About the study

In 2016 a landmark UN Declaration to combat antimicrobial resistance (AMR) was signed by 193 countries, demonstrating the importance of the problem, the need for global action to tackle it and the rise of AMR as global policy issue. National and transnational policies seek to set a course of action to try to tackle multiple components of AMR and reach or exceed the commitments within the UN Declaration. In this study we are interested in taking an historical perspective to understand the evolution of the AMR policy agenda and to inform policymaking. Historical analysis can make an important contribution to policy design, although lessons from the past are often overlooked. Equally, historical research does not often engage with futures methods such as scenario planning.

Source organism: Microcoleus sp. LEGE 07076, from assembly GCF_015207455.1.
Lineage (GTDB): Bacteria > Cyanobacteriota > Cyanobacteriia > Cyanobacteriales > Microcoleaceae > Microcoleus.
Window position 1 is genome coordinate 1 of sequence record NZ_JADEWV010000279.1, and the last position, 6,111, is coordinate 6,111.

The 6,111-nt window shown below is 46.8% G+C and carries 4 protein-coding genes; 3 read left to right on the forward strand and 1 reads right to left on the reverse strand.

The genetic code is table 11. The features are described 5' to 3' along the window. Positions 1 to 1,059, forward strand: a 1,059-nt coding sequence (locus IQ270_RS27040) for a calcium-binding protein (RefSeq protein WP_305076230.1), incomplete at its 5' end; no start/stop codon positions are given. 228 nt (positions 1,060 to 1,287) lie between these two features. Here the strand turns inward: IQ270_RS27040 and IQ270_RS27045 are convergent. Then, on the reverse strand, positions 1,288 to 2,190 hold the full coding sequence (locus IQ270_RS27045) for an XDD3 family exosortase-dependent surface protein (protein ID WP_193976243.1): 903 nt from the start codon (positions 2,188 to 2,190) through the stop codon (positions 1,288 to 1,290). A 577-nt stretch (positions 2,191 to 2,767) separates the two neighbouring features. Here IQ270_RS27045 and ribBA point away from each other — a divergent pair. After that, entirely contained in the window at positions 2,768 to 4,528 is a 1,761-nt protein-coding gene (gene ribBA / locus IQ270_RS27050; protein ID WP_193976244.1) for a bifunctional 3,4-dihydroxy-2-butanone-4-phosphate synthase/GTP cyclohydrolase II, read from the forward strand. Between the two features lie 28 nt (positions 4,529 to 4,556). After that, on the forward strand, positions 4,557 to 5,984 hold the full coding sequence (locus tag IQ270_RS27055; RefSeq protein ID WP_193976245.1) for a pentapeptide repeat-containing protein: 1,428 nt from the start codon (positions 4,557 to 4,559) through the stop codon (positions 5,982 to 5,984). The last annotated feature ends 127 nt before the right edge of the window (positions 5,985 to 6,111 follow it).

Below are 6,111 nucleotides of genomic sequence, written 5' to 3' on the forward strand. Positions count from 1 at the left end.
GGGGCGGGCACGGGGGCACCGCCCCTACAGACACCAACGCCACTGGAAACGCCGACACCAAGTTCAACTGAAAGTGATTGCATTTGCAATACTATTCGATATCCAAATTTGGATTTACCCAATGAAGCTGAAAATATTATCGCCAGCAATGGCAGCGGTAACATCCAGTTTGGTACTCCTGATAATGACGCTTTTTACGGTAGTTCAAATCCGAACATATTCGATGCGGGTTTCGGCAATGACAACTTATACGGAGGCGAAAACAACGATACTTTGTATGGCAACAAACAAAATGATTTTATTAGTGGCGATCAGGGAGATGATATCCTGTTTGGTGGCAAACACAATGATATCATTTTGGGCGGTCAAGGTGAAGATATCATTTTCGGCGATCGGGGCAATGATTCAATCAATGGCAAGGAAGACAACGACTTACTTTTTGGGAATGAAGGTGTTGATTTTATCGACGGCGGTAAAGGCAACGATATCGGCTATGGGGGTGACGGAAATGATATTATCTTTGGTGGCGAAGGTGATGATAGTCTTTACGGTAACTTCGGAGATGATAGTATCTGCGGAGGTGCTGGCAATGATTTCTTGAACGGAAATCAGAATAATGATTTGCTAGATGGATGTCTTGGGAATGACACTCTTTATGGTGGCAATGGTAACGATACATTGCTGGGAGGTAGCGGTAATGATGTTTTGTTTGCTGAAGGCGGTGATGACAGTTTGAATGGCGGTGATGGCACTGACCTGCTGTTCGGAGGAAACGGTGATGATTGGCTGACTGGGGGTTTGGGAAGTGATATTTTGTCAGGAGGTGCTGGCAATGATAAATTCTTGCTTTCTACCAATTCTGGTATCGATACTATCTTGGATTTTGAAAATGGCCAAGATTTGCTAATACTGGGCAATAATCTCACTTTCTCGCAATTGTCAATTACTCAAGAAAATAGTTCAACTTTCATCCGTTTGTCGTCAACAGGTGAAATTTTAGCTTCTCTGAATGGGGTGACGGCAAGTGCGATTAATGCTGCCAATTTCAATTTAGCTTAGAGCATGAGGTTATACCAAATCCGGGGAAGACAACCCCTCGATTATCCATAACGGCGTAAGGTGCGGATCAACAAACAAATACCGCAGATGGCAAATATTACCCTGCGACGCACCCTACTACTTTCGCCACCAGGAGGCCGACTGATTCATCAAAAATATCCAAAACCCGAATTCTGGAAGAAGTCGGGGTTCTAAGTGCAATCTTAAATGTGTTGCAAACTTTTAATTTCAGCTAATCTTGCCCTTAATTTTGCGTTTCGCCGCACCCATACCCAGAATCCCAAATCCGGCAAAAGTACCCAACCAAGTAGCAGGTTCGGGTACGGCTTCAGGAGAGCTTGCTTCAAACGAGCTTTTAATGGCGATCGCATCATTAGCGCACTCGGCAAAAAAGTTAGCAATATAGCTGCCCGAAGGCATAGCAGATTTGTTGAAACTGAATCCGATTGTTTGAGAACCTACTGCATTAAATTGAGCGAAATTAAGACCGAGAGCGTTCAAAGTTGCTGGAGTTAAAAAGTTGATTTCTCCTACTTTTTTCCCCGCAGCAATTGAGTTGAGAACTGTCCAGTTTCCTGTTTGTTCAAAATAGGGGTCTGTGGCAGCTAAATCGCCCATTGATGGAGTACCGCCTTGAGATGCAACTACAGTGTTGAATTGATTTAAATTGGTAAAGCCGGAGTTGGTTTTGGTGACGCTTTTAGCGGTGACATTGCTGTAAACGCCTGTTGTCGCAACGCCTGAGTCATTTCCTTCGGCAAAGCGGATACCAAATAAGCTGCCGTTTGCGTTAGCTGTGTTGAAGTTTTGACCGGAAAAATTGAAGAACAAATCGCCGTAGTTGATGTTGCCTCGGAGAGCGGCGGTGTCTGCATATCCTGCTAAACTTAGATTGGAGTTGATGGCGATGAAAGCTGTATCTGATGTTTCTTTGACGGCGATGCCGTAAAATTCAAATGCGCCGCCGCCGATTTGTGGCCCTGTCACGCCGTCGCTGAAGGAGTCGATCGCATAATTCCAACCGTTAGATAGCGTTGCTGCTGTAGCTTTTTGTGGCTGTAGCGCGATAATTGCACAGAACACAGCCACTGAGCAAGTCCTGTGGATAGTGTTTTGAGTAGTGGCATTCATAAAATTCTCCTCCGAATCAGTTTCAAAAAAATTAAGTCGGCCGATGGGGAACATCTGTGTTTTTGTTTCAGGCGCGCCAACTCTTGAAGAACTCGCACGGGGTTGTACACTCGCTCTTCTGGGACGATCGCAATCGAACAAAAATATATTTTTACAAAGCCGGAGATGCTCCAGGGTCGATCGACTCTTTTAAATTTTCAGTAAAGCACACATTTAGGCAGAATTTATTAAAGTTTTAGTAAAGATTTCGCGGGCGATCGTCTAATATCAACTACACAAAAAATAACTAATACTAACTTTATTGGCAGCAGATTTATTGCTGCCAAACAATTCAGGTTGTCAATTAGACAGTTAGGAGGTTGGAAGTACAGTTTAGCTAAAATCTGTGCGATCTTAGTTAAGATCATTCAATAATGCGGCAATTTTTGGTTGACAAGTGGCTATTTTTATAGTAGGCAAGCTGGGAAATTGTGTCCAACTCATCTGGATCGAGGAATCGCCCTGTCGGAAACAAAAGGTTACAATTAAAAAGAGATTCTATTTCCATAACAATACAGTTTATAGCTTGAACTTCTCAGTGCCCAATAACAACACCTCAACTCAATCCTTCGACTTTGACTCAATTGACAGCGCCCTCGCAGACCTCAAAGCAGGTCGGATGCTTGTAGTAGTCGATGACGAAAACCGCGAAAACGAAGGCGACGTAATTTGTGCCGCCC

AMR is typically characterised as an intractable problem that requires many different parties to come together to fully address it. Understanding the uniqueness of AMR is important but there is also potential to learn from other large-scale and complex problems. In this study we take a comparative approach to understanding AMR in relation to climate change and tobacco control. All three issues have in common their complexity, enduring nature and important public health consequences.

Our study runs from December 2017 to February 2020. We will combine historical and foresight analysis with engagement with policymakers and key stakeholders to:

  1. Understand how AMR has evolved as a policy issue and develop scenarios for AMR policymaking responses that are informed by historical analysis
  2. Test these scenarios to inform potential policy responses
  3. Provide evidence for effective and efficient AMR policymaking and methodological development through the use of historical perspectives to inform policy

Questions the research seeks to address